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Wilson, J. A. 2005. Redescription of the Mongolian sauropod Nemegtosaurus mongolienesis Nowinski (Dinosauria: Saurischia) and comments on Late Cretaceous sauropod diversity. Journal of Systematic Palaeontology 3:283-318.

ABSTRACT: The isolated skulls of Nemegtosaurus mongoliensis and Quaesitosaurus orientalis from the Nemegt Basin of Mongolia are among the most complete sauropod cranial remains known from the Late Cretaceous, yet their evolutionary relationships to other neosauropods have remained uncertain. Redescription of the skull of Nemegtosaurus identifies key features that link it and its closely related counterpart Quaesitosaurus to titanosaur sauropods. These include a posterolaterally orientated quadrate fossa, 'rocker'-like palatobasal contact, pterygoid with reduced quadrate flange and a novel basisphenoid-quadrate contact. Other features are exclusive to Nemegtosaurus and Quaesitosaurus, such as the presence of a symphyseal eminence on the external aspect of the premaxillae, a highly vascularised tooth bearing portion of the maxilla, an enclosed 'maxillary canal', orbital ornamentation on the postorbital, prefrontal and frontal, exclusion of the squamosal from the supratemporal fenestra and dentary teeth smaller in diameter than premaxillary and maxillary teeth.
Re-examination of Late Cretaceous sauropod distributions in the light of this well-supported phylogenetic hypothesis has important implications for their diversity at the end of the Mesozoic in Asia and elsewhere. Cretaceous Asian sauropod faunas consist solely of titanosauriforms, which probably migrated there from other landmasses during the Late Jurassic, during which time neosauropods were absent from Asia. Globally, narrow-crowned titanosaurs and rebbachisaurids radiated during the Cretaceous, but only titanosaurs survived into the latest Cretaceous. These late-surviving sauropods flourished on most continental landmasses until the end of the Maastrichtian.

Wilson, J. A., Malkani, M. S., and Gingerich, P. D. 2005. A sauropod braincase from the Pab Formation (Upper Cretaceous, Maastrichtian) of Balochistan, Pakistan. Gondwana Geological Magazine, Special Volume 8:101-109.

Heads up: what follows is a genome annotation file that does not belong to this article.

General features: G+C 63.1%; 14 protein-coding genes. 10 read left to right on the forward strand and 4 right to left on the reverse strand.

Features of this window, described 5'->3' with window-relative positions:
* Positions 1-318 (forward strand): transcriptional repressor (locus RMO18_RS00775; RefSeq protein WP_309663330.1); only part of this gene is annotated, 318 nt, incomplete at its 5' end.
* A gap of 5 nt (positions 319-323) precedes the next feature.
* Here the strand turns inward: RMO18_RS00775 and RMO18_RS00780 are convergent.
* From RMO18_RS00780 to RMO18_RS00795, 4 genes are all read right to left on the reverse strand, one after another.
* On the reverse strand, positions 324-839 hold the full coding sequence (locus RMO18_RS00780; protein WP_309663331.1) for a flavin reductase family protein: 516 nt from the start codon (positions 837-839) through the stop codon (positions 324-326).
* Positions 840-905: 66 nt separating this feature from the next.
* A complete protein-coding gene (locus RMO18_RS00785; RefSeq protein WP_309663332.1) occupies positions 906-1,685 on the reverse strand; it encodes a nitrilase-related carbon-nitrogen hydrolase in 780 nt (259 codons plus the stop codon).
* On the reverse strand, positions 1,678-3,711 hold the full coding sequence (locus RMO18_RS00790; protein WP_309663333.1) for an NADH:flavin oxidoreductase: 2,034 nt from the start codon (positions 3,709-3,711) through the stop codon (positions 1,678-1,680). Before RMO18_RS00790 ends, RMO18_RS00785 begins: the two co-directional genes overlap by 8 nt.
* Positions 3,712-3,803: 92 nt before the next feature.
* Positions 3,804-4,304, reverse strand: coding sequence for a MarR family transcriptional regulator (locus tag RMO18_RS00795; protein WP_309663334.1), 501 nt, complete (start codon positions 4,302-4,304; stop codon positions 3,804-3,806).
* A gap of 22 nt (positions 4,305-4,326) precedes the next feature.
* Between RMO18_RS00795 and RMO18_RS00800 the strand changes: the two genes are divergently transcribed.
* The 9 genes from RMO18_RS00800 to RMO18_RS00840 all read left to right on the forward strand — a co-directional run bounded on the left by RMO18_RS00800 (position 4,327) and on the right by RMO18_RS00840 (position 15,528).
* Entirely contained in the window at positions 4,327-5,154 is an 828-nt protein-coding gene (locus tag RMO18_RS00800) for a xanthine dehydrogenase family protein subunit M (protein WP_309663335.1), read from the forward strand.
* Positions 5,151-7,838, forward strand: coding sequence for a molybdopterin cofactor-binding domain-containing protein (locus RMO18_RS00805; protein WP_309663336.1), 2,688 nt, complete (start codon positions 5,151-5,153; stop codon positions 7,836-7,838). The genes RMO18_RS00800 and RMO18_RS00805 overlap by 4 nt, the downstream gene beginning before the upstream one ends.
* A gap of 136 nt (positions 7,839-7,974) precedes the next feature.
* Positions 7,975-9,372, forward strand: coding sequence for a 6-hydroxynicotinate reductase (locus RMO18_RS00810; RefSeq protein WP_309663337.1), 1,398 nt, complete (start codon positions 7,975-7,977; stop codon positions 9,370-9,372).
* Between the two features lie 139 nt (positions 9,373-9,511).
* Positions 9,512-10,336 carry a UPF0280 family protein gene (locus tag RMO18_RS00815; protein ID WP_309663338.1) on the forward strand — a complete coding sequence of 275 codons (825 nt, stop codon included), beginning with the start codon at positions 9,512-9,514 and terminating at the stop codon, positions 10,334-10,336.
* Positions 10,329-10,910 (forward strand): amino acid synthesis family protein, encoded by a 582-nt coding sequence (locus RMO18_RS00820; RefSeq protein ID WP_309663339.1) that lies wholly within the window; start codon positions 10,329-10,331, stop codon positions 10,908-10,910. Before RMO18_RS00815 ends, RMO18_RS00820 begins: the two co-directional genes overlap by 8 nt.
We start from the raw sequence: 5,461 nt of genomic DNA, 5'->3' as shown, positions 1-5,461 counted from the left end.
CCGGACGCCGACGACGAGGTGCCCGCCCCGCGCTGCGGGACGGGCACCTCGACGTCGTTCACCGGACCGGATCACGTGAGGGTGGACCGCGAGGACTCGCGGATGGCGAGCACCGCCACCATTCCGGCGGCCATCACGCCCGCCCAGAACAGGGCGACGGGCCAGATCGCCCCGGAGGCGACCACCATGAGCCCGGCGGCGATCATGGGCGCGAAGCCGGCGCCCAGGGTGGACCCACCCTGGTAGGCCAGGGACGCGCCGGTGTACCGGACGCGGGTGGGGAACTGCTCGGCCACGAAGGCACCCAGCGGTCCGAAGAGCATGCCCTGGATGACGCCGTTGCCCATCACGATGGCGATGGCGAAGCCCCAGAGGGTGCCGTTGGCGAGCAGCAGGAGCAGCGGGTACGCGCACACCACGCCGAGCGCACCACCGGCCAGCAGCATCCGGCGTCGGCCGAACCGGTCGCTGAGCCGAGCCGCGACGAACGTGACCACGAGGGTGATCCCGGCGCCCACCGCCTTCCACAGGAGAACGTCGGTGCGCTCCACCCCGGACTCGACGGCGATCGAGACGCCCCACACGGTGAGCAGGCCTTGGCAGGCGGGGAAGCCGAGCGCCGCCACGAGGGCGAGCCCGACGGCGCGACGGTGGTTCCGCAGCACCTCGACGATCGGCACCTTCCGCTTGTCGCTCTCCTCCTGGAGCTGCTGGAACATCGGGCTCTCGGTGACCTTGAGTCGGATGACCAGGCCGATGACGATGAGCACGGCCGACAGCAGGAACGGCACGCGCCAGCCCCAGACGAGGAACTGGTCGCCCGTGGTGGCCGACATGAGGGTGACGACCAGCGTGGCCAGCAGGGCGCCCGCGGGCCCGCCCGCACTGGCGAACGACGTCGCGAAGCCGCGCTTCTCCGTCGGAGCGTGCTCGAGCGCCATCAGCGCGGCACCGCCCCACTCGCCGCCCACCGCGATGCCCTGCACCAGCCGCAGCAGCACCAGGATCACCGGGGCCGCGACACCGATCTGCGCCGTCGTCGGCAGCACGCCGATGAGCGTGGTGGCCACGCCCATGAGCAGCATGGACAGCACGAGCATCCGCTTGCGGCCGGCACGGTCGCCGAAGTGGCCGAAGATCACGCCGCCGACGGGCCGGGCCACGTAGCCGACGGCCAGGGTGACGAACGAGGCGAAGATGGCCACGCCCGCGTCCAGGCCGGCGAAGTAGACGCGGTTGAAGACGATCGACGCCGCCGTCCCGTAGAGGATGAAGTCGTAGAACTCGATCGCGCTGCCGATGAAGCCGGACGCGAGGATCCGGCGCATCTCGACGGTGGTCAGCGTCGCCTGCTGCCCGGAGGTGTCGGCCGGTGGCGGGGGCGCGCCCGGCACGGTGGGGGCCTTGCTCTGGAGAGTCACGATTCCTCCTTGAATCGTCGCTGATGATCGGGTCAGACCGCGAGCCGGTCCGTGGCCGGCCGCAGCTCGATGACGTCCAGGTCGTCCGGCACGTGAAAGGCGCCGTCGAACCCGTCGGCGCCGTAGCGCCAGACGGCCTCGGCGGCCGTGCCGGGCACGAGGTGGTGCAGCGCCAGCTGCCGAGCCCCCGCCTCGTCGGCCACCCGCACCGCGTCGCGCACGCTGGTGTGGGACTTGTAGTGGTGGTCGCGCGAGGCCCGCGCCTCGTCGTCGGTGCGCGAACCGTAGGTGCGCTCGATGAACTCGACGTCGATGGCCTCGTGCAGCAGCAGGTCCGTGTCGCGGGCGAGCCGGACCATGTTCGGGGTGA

ABSTRACT: Recent geological and paleontological exploration in the Pab Formation (Upper Cretaceous) of Balochistan Province has uncovered new terrestrial vertebrate remains. Together with Cretaceous vertebrates from India, the Pab vertebrates provide information about the paleobiogeographic history of Indo-Pakistan during its northward migration towards Asia. Vertebrate remains collected from several localities in the Pab Formation include numerous, isolated postcranial bones attributable to titanosaur
sauropods and a well-preserved sauropod braincase that is described here.
The Pab braincase is referable to Eusauropoda, but it does not preserve characteristics diagnostic of lower level sauropod clades. The Pab braincase is relatively
small and diagnosed by a prominent supraoccipital wedge, pronounced proatlantal facets, and a ventrally deflected occipital condyle that forms a 120° angle with
the skull roof. Sauropod braincase material collected from Lameta Formation localities in India (Bara Simla, Dongargaon) closely resembles the Pab braincase in size and general morphology and shares one or more of its diagnostic features. The Indian and Pakistani braincases likely represent the same genus or species, which was distributed across Indo-Pakistan during the Cretaceous. Further exploration in both countries will better constrain the distribution of these and other vertebrate fossils, providing a clearer picture of the Cretaceous vertebrate fauna of Indo-Pakistan.

Bojar, A.-V., Grigorescu, D., Ottner, F., and Csiki, Z. 2005. Palaeoenvironmental interpretation of dinosaur- and mammal-bearing continental Maastrichtian deposits, Hateg Basin, Romania. Geological Quarterly 49:205-222.

Dalla Vecchia, F. M., Morgante, G., and Raponi, D. 2005. Le orme di dinosauro nel Cretaceo dei M. Lepini (Latina, Lazio Meridionale) le abbiamo scoperte noi. (We discovered the dinosaur footprints in the Cretaceous of Mts. Lepini, Latium Region, Italy!) Natura Nascosta 30:8-15.

Dalla Vecchia, F. M. 2005. Un viaggio geo-paleontologico in Marocco (A geopaleontological trip to Morocco). Natura Nascosta 30:16-44.

Jerry D. Harris
Director of Paleontology
Dixie State College
Science Building
225 South 700 East
St. George, UT  84770
Phone: (435) 652-7758
Fax: (435) 656-4022
E-mail: jharris@dixie.edu
and     dinogami@hotmail.com

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